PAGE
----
from os.path import join

DEFAULT_BASE = join('C:\\', 'Python')

class ToxEnvMatcher:
"""
Utility to make conda environments work with tox.

Conda envs might be in other locations than where tox <https://tox.readthedocs.io>_ expects them to be.

A symbolic link 'Directory Junction' is created from expected location to the actual location.
Intended for Windows to get around the InterpreterNotFound-error.

E.g.: tox expects to find Python 2.7 in C:\Python27,
but may actually be installed in another drive and location.

Examples of use:

.. code-block:: python

my_envs = join('E:\\', 'Anaconda3', 'envs')
tem = ToxEnvMatcher(my_envs)
for version in '27,34,35,36'.split(','):
tem.make(version)

The class is utilized through argsparse so it can also be used from cmd.exe.

Examples of use of th of using ToxEnvMatcher from cmd.exe:

.. code-block:: none

E:\dev> tox_with_conda.py E:\Anaconda3\envs 27 34 35 36 37

It's possible to use the -b/--base option to override the default base location (C:\Python):

.. code-block:: none

E:\dev> tox_with_conda.py E:\Anaconda3\envs 27 34 35 36 37 --base D:\Python

:param str envs_dir: The path to where new conda environments will be created
:param str default_base: The base of the 'default' location. Usually it's C:\Python
"""
def __init__(self, envs_dir, default_base=DEFAULT_BASE):
self.envs_dir = envs_dir
self.default_base = default_base

def __repr__(self):
return '{}({})'.format(self.__class__.__name__, self.envs_dir)

def make(self, version):
"""
Take version and create conda environment with symlink from 'default tox location'.

E.g.: given version='27' and environment folder {self.envs_dir}:

- conda create -p {self.envs_dir}\py27 python=2.7
- mklink /J C:\Python27 {self.envs_dir}\py27

:param str version: A string on the form 'XY', e.g. '27' or '36'
:return: None
:rtype: NoneType
"""
if len(version) != 2 or not int(version):
raise ValueError("Parameter 'version' must be on the form 'XY', and not '{}'".format(version))
conda_cmd = self._create_cmd_args(version)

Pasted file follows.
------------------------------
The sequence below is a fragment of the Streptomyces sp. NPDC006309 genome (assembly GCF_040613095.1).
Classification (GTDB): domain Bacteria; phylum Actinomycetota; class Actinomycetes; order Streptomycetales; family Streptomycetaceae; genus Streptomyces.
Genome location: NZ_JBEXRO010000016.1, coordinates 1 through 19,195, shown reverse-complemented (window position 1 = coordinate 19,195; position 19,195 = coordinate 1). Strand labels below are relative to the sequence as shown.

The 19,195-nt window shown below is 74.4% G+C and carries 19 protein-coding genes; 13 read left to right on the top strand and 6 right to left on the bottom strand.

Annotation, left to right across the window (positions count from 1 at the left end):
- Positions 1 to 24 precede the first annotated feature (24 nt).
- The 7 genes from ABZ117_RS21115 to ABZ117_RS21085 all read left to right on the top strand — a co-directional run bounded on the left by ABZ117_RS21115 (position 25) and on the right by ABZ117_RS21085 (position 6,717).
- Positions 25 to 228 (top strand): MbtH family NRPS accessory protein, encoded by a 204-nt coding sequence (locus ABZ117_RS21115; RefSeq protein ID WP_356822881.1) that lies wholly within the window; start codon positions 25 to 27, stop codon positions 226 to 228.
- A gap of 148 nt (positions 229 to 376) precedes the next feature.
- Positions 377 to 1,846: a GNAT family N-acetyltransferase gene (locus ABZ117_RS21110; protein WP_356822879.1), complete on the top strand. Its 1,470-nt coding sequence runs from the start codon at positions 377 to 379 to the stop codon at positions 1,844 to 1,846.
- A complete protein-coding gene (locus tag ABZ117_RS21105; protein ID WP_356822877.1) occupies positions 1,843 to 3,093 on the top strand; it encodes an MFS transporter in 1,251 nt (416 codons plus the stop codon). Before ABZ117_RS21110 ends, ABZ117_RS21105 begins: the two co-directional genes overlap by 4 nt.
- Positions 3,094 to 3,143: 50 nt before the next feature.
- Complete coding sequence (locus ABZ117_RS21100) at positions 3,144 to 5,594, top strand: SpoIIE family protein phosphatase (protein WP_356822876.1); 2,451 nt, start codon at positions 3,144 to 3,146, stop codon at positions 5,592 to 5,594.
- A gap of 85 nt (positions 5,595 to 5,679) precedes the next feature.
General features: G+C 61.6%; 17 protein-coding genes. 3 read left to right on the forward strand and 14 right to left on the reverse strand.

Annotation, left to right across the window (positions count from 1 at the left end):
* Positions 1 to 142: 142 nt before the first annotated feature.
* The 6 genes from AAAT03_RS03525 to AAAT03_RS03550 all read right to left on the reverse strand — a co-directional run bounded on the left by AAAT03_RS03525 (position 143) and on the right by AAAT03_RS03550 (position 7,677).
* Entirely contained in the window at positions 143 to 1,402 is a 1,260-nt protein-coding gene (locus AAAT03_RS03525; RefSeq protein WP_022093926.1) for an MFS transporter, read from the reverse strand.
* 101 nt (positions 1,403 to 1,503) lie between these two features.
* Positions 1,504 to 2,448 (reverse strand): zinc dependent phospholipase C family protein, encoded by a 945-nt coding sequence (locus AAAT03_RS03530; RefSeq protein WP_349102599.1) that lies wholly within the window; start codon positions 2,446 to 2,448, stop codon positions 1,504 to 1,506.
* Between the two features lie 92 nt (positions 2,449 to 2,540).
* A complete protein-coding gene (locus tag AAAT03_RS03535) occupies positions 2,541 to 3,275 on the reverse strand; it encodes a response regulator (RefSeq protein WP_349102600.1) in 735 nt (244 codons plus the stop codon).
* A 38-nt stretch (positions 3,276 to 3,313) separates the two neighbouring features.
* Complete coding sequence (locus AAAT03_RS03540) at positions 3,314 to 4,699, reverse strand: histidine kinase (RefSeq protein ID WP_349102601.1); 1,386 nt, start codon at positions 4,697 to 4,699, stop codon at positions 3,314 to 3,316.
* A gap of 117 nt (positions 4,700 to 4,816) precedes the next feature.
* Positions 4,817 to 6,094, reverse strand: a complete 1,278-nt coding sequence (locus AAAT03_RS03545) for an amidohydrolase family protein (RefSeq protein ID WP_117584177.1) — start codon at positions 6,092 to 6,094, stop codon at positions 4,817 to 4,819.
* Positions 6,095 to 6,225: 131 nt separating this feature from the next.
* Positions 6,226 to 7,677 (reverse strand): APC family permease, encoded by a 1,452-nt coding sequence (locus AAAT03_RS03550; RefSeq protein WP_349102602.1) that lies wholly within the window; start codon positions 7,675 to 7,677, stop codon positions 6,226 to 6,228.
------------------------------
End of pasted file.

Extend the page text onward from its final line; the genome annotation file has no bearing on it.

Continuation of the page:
run(conda_cmd, shell=True)

def _get_env_folder(self, version):
return join(self.envs_dir, 'py{}'.format(version))

def _create_cmd_args(self, version):
env_dir = self._get_env_folder(version)
python_version = '.'.join(version)
conda_create = 'conda create -p {} python={} --yes'.format(env_dir, python_version)
return conda_create.split(' ')

env_dir = self._get_env_folder(version)
return 'mklink /J {}{} {}'.format(self.default_base, version, env_dir).split(' ')


The added code for making it work from cmd is:

if __name__ == '__main__':
import argparse

parser = argparse.ArgumentParser()
help="The folder where conda environments should be installed.")
help="The list of versions, formatted 'XY' where X is major and Y minor. E.g. '27 35 36'")
help="Base of the path which tox expects to find Python installed. "
"Default: {}.".format(DEFAULT_BASE))
args = parser.parse_args()

print('env_dir: ', args.env_dir)
print('versions: ', args.versions)
print('--base: ', args.base)

tem = ToxEnvMatcher(args.env_dir, default_base=args.base)
for version in args.versions:
tem.make(version)


I don't know how developed it is, but you can look at https://github.com/hayd/ctox.

The tox-conda plugin should close that gap nowadays, but needs contributors who actively use conda to test and improve it.

tox-conda is a plugin that provides integration with the conda package and environment manager for the tox automation tool. It's like having your cake and eating it, too!

By default, tox creates isolated environments using [virtualenv](https://virtualenv.pypa.io] and installs dependencies from pip.

In contrast, when using the tox-conda plugin tox will use conda to create environments, and will install specified dependencies from conda. This is useful for developers who rely on conda for environment management and package distribution but want to take advantage of the features provided by tox for test automation.

To install that plugin it needs to be installed alongside tox in the same virutal environment. To create a virtual environment containing tox and tox-conda this should suffice:

$python3 -m venv toxbase$ toxbase/bin/pip install tox tox-conda
[...]
Successfully installed tox-3.13.2 tox-conda-0.2.0
\$ toxbase/bin/tox --version
3.13.1 imported from /home/ob/tmp/toxbase/lib/python3.6/site-packages/tox/__init__.py
registered plugins:
tox-conda-0.2.0 at /home/ob/tmp/toxbase/lib/python3.6/site-packages/tox_conda/plugin.py


from then on tox can be used as a command line tool and kept current by upgrading it in the toxbase virtualenv. Another, more automated way would be to use pipx